The Religious Society of Friends (known as ‘Quakers’) has a long tradition in responsible business, dating back to at least the 17th Century. Today, the legacy of Quakers in business can still be witnessed in industries as diverse as chocolate as banking. In fact, many of today’s global organisations can either be traced back to their Quaker roots (such as Barclays and Lloyds). The Quakers were also the first entrepreneurs to trade based on their trustworthiness and ‘modern inventions’ such as fixed prices and socially responsible investment have Quaker roots. Quaker entrepreneurs were and are well-known for strong ethical values, derived from a theology committed to finding “that of God in everyone” and enacted through testimonies to equality, honesty, simplicity and peace. In the eighteenth and nineteenth centuries, Quakers saw trade and business as social reform, a possible route to eradicate poverty and social ills among the working, urban population. In fact, it is argued that Quakers’ concern with social reform was a key ingredient as the engine of the Industrial Revolution. Examples included the ironworks established by Quakers at Coalbrooke in Shropshire. Later Quaker concern with the over-use of alcohol led to the emergence of the chocolate entrepreneurs such as Cadbury’s and Rowntree. If there is a distinct set of Quaker business ethics that characterised Quaker entrepreneurs it was often based on (1) honesty and truth in all business dealings, including financial matters and truth in advertising, (2) a commitment to improving the life conditions of its employees through mechanisms such as pay well-above the average and access to suitable housing and healthcare, which often manifested itself in the canonical ‘model villages’ of Bourneville in Birmingham and Earswick in York, (3) full payment of taxes due, (4) using a proportion of profits for philanthropic purposes, and (5) more recently, an environmental concern. With growing contemporary interest in how firms manage the triple bottom line, and in the wake of the economic turbulence of the last decade, how alternative business models can contribute to innovation, the Quaker approach to responsible business has much to tell us. This short presentation aims to show how responsible approaches to business are perhaps nothing new – and how Quakers concern for social reform can provide contemporary business with lessons about leadership, organisation design, human resource management, marketing and advertising, corporate governance and entrepreneurship for social purposes. Distilling a Quaker approach to responsible business is an exciting and valuable new research area that will help inform the field of responsible business and ethics.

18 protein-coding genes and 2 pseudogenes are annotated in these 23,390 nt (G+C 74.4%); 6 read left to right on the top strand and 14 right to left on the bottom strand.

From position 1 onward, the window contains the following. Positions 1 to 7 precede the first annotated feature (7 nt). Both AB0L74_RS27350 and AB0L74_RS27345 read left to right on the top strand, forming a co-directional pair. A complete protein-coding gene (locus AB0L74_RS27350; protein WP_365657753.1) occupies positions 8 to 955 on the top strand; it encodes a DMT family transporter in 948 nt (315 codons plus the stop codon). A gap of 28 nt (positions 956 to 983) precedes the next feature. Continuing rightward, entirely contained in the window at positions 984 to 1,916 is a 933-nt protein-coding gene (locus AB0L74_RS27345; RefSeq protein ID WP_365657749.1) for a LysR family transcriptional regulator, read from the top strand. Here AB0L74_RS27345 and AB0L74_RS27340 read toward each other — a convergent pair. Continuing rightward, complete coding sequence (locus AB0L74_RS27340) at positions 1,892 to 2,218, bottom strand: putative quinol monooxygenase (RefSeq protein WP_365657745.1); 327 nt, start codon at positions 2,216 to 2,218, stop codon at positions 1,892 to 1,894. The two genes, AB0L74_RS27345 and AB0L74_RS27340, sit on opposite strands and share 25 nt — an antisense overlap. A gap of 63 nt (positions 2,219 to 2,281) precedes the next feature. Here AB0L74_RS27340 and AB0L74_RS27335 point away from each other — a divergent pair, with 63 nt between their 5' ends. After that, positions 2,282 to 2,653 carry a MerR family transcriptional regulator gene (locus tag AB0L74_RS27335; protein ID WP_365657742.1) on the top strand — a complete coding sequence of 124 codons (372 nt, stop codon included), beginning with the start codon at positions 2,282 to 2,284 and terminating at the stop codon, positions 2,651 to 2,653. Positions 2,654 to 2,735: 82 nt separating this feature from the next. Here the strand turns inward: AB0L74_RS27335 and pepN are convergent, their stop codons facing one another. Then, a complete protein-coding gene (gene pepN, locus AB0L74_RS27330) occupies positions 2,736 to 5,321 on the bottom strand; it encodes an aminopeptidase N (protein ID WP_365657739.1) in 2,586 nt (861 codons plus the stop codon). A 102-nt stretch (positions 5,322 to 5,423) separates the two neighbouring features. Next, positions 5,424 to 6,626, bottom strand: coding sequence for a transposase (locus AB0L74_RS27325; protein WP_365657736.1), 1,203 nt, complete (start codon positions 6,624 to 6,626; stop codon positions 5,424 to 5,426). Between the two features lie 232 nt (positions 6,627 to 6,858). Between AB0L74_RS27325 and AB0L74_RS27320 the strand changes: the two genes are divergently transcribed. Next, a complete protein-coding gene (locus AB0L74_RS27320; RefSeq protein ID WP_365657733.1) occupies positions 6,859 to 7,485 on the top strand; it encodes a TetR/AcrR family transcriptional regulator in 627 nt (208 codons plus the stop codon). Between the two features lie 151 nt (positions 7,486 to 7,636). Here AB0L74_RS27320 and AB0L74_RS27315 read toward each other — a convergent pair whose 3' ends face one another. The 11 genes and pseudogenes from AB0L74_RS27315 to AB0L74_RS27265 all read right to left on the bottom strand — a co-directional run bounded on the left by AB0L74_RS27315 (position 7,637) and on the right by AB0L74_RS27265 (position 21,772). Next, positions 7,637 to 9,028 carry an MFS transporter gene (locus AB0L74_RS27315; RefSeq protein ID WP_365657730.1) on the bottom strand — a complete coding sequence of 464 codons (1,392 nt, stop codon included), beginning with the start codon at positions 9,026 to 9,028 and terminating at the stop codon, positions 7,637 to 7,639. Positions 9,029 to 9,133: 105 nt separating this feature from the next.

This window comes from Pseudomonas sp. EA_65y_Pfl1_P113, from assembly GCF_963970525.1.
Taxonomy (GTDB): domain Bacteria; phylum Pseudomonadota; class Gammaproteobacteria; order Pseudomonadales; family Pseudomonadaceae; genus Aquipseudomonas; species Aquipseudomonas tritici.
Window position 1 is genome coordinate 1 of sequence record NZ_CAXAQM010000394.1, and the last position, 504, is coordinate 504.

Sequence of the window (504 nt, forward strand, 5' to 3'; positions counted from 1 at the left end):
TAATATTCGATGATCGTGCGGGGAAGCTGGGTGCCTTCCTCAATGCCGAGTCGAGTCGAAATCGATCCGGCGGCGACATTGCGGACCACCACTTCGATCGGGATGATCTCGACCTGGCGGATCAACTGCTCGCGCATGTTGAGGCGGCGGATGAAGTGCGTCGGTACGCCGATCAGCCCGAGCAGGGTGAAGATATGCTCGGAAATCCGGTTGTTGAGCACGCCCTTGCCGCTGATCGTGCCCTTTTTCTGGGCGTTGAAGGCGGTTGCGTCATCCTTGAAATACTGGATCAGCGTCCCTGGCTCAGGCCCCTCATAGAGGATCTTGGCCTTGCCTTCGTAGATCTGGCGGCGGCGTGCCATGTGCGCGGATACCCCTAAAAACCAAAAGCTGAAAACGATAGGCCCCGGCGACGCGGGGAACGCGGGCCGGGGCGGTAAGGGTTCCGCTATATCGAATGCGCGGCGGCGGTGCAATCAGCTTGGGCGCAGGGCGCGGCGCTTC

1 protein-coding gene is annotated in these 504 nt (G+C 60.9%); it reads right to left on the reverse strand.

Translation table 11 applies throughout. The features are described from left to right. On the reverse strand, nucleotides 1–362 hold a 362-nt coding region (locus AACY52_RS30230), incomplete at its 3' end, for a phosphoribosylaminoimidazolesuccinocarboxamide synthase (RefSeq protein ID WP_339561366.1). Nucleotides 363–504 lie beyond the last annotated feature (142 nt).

|Publication status||Published - 21 Jun 2016|
|Event||EBEN 2016: Annual European Business Ethics Network Conference - Nottingham|
Duration: 21 Jun 2016 → …
|Conference||EBEN 2016: Annual European Business Ethics Network Conference|
|Period||21/06/16 → …|